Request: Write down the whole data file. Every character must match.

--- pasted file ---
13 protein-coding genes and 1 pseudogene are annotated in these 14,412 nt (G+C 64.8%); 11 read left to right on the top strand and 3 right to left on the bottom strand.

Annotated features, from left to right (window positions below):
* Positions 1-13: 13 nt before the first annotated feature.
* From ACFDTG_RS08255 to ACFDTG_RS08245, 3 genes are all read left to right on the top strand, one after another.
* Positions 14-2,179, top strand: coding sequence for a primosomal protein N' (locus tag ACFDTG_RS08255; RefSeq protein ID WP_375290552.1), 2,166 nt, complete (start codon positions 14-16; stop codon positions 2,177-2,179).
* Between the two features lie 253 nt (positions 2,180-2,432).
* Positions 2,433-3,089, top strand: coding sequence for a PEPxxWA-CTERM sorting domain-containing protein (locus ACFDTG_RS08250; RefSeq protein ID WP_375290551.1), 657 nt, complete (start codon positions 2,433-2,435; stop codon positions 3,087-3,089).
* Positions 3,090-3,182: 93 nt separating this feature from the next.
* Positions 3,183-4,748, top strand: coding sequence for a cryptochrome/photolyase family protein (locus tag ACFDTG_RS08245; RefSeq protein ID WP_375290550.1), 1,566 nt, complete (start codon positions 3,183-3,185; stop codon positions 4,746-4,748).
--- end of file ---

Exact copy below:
13 protein-coding genes and 1 pseudogene are annotated in these 14,412 nt (G+C 64.8%); 11 read left to right on the top strand and 3 right to left on the bottom strand.

Annotated features, from left to right (window positions below):
* Positions 1-13: 13 nt before the first annotated feature.
* From ACFDTG_RS08255 to ACFDTG_RS08245, 3 genes are all read left to right on the top strand, one after another.
* Positions 14-2,179, top strand: coding sequence for a primosomal protein N' (locus tag ACFDTG_RS08255; RefSeq protein ID WP_375290552.1), 2,166 nt, complete (start codon positions 14-16; stop codon positions 2,177-2,179).
* Between the two features lie 253 nt (positions 2,180-2,432).
* Positions 2,433-3,089, top strand: coding sequence for a PEPxxWA-CTERM sorting domain-containing protein (locus ACFDTG_RS08250; RefSeq protein ID WP_375290551.1), 657 nt, complete (start codon positions 2,433-2,435; stop codon positions 3,087-3,089).
* Positions 3,090-3,182: 93 nt separating this feature from the next.
* Positions 3,183-4,748, top strand: coding sequence for a cryptochrome/photolyase family protein (locus tag ACFDTG_RS08245; RefSeq protein ID WP_375290550.1), 1,566 nt, complete (start codon positions 3,183-3,185; stop codon positions 4,746-4,748).